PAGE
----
By ELIZABETH LANDRY
News Co-Editor Emerita
On Wednesday, April 19, members of Faculty Senate are staging a “sick-in” rally at Fordham College at Lincoln Center (FCLC) and participating in an unprecedented electronic vote of no confidence in University President Joseph M. McShane, S.J., after an ongoing battle which sees faculty wage negotiations and healthcare contracts hanging in the balance.
Set to begin at 4 p.m., the rally was created with the added support of unofficial group Fordham Students United “over [McShane’s] mishandling of salary and benefit negotiations, the university’s breaking of the legally binding statutes that define co-governance by the administration and faculty, and the university’s blocking of the contingent faculty’s democratic right to unionize,” according to the press release.
The vote of no confidence was proposed during the April 7 Faculty Senate meeting, in response to the administration’s push to eliminate two of the three available health care plans currently available after a 2016 imposition of salary and benefit changes as well as salary allocation without the statute-guaranteed negotiations with the Faculty Salary and Benefits Committee and the Faculty Senate. The Faculty Senate asserts that the one plan left “would shift thousands of dollars of costs onto the sickest, most vulnerable members of the faculty by offering a plan with high co-pays, a high deductible and extremely high out of pocket maximums.” They also say the university will not discuss wage renegotiations unless the faculty accepts the one health plan.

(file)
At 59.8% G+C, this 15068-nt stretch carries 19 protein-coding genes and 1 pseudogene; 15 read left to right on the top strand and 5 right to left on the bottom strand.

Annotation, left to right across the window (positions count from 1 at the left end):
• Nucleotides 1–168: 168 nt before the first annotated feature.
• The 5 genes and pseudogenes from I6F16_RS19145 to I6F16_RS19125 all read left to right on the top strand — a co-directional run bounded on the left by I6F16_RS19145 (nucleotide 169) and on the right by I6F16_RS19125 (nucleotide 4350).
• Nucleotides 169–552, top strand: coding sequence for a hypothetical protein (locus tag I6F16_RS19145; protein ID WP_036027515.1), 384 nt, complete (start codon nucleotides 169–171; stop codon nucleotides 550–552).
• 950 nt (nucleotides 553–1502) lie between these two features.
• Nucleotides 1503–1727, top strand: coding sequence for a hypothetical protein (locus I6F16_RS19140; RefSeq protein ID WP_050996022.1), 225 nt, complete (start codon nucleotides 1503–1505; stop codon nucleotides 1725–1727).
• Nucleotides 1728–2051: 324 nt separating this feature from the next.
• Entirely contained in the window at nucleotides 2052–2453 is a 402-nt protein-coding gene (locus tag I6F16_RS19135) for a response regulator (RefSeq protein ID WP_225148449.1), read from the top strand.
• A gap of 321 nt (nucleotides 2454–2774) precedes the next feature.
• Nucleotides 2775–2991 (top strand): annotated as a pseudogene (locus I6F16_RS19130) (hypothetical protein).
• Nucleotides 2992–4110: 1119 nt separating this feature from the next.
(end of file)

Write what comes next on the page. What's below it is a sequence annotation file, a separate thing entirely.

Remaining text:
According to Professor Andrew H. Clark, Chair of Faculty Salary and Benefits, in September 2017 it was announced that “any salary deal with be part of a total compensation deal” which would have to be completed by the Board of Trustees’ April meeting, which takes place Wednesday, April 19, and Thursday, April 20 on the Fordham Lincoln Center (FLC) and Fordham Rose Hill (FRH) campuses respectively.
Conducted through a third-party vendor, the vote will be taken electronically between 8 a.m. and 5 p.m. and the results will be publicly announced on the plaza at the end of the rally.
Bob Howe, Assistant Vice President for Communications and Special Advisor to the President, has issued several statements regarding this action, the first calling the vote of no confidence “mystifying.”
“The Board of Trustees and members of the administration have been working with faculty representatives to finalize the budget for the fiscal year and negotiate equitable, competitive and improved solutions for benefits and salaries,” he said on 13 April.
That statement gave the University’s purported principles for negotiations: that the university would “strive to make our proceedings as inclusive and transparent as possible,” “maintain good relations with its unions and unionized employees and continue to support the right of employees to organize and join unions,” and “continue to treat our colleagues with care and resist the temptation to personalize issues of a professional nature.”